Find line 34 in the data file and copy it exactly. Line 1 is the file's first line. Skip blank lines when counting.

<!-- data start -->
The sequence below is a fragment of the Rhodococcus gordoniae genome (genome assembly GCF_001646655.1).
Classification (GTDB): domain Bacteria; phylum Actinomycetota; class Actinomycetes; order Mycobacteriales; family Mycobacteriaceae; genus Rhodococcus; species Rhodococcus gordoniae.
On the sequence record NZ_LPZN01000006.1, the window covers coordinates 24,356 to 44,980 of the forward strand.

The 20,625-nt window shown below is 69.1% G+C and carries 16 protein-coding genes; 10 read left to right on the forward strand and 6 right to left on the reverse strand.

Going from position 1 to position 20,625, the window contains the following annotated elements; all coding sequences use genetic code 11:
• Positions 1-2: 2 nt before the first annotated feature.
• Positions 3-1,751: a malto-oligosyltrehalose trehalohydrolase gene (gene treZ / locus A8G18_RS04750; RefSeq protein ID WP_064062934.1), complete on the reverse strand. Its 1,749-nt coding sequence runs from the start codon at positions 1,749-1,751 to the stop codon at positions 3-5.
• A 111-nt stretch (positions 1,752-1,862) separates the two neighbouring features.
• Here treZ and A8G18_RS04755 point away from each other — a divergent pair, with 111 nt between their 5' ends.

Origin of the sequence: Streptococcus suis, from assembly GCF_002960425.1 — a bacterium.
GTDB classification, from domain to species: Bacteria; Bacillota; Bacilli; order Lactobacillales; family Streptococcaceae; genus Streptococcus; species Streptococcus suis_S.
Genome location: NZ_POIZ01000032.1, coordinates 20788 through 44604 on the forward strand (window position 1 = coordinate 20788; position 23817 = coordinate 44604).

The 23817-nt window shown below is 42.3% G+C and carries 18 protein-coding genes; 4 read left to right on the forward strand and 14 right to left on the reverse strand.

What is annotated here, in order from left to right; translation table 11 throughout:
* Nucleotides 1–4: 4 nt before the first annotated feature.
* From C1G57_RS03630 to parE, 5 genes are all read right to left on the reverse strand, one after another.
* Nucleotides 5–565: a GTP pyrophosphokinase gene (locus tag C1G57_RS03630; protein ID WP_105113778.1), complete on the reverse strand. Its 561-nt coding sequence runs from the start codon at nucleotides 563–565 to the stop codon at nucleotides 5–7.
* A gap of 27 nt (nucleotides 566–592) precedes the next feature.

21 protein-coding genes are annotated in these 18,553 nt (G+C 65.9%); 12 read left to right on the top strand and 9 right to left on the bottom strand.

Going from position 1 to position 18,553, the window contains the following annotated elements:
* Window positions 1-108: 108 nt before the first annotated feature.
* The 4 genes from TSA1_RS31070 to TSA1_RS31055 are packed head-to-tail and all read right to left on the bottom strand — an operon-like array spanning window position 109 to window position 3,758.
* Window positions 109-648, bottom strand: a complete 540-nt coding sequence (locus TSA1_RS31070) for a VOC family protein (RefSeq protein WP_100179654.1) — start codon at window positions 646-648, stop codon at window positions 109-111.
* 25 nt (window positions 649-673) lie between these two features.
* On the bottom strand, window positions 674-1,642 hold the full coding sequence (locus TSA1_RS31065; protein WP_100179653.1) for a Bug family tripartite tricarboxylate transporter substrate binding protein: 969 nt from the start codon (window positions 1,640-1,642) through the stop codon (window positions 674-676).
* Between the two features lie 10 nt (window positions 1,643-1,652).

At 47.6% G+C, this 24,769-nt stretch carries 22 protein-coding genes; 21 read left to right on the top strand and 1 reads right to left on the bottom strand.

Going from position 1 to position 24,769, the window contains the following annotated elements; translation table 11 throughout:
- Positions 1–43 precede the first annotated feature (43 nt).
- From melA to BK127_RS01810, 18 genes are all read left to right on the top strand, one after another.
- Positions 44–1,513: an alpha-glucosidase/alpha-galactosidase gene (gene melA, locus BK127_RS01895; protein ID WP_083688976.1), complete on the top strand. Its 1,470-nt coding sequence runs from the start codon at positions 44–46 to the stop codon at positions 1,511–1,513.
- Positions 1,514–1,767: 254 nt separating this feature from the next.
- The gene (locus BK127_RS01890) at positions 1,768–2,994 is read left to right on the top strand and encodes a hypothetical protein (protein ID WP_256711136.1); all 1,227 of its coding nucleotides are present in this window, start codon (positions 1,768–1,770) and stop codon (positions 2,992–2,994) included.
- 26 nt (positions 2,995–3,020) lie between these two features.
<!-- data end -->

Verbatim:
- 26 nt (positions 2,995–3,020) lie between these two features.